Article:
From Publishers Weekly
Epping (A Beginner's Guide to the World Economy
) offers a comprehensive guide to the global economy, arguing that economic literacy is a survival imperative in a fusion economy, where what happens in one corner of the globe can have unprecedented impact on the rest of the world. He gives a thorough and easy-to-understand explanation of the rudiments of global finance and provides readers with the tools to be able to make sense of future economic events. Sidebars scattered throughout the book go deeper into such terms and concepts as subprime mortgages, mortgage-backed securities and the difference between budget deficit and trade deficit. Epping also explores macroeconomics, the virtual economy, private equity and public good—and even how to eliminate poverty. A refreshing look at the present economic situation, minus the often confusing graphs, charts and jargon typical in works of this type, this book provides a solid understanding of economic basics, giving readers the much-needed tools they need to stay on top of future developments. (Mar.)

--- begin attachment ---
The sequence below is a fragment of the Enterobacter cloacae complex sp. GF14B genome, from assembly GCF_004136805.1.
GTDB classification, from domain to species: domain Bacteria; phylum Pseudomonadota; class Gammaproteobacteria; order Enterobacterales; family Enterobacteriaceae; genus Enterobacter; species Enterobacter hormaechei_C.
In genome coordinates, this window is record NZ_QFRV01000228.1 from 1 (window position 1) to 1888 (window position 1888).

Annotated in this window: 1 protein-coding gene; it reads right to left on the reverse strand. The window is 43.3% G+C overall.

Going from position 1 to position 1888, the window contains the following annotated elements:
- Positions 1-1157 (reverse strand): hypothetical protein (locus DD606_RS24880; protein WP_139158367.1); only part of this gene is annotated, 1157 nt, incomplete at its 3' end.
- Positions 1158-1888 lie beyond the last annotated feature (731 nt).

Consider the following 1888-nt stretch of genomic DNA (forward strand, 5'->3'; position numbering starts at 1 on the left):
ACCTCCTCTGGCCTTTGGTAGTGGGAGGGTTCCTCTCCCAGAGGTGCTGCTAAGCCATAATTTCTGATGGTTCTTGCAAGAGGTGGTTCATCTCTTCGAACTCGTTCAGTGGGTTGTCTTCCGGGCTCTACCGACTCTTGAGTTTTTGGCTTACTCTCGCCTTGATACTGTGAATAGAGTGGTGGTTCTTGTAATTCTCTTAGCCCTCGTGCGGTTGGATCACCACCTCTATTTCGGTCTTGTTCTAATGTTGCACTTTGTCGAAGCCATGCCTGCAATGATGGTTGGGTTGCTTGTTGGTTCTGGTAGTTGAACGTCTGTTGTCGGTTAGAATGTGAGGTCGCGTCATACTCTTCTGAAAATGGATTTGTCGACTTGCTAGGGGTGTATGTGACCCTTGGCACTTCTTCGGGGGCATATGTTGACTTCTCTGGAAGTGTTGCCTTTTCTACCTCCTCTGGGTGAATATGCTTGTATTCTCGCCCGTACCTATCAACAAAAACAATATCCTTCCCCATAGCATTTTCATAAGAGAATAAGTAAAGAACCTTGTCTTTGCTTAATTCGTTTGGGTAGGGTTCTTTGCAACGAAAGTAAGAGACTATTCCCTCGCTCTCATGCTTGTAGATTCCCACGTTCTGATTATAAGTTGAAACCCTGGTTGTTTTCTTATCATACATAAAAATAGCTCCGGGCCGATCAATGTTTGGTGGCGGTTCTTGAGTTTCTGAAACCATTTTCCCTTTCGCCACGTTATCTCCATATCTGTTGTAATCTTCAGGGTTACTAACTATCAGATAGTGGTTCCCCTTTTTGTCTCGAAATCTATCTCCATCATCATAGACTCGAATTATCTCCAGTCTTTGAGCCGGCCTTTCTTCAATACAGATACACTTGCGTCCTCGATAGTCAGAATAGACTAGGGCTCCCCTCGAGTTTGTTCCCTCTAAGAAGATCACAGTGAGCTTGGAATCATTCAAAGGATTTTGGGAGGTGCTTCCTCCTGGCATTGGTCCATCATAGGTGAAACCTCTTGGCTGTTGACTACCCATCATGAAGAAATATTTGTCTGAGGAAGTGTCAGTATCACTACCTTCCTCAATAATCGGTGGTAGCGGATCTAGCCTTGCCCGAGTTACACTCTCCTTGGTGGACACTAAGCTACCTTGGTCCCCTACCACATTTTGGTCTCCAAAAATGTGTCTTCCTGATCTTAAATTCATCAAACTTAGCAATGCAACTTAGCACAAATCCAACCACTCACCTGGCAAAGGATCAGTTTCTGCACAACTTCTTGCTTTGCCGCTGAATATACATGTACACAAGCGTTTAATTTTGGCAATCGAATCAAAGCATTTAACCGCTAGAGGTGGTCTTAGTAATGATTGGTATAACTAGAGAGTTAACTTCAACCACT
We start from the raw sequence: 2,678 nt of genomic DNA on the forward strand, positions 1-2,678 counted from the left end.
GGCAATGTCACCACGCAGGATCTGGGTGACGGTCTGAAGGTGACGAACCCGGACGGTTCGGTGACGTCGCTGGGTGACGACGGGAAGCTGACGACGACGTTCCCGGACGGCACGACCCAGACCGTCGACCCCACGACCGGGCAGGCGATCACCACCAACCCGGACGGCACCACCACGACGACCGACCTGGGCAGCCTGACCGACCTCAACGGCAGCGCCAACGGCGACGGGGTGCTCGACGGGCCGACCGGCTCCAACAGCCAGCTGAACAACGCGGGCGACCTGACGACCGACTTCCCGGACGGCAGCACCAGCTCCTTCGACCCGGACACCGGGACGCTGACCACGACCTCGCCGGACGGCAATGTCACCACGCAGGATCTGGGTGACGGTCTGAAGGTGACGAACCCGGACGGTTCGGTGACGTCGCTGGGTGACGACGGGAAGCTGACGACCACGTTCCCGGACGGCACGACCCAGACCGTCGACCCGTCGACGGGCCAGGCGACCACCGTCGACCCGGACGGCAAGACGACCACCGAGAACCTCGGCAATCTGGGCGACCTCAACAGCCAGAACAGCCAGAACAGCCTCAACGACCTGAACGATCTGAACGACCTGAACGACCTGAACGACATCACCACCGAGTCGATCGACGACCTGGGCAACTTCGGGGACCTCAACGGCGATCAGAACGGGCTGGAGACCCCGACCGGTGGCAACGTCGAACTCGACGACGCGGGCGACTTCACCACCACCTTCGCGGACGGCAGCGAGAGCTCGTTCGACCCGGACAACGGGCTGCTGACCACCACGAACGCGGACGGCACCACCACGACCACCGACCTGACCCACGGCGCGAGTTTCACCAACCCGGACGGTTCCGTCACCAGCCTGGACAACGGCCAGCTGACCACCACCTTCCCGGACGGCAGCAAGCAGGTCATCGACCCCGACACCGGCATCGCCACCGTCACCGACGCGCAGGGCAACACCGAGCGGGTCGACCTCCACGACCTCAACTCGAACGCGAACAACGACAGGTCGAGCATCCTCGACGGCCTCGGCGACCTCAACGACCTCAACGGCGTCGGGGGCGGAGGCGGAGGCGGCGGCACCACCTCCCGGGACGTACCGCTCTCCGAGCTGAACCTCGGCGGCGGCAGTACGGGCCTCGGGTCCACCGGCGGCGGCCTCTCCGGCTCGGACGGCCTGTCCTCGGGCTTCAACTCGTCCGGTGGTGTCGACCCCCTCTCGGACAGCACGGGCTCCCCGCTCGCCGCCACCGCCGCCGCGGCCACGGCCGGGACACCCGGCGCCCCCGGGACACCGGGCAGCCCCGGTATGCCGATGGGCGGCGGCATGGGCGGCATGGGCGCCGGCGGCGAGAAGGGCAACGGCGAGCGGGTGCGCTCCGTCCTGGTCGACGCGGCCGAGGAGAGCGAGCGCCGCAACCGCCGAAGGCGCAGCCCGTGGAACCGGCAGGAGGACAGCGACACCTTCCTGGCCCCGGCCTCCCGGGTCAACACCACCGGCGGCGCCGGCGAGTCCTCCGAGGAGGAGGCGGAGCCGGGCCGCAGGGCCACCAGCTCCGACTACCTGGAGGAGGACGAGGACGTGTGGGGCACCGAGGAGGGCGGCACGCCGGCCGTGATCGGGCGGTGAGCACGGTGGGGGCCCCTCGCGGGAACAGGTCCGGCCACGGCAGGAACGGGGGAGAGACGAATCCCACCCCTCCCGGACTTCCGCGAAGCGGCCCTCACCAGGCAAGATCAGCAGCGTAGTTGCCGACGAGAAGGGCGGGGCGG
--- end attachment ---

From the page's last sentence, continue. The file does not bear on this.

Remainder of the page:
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The economic upheaval of 2008 has left many investors and ordinary citizens stunned and confused, as it seems like none of the normal rules apply in this fast-paced world of electronic trading and instant information. We hear many terms thrown at us, but few understand their meaning or why they have any relevance to our own financial health. Epping, author of A Beginner’s Guide to the World Economy (1992), has created this beginner’s guide to fundamental economic terms and concepts to help the average person understand and navigate the rapidly changing twenty-first-century economy. Oft-heard but confusing terms such as credit default swap and collateralized debt obligation are defined in concise, easy-to-understand language to help readers make sense of the information overload coming via media sources like CNBC and the Internet. There is no guarantee that this guide will make you a better investor, but today more than ever it is essential that more citizens become economically literate, and this is a great place to start. --David Siegfried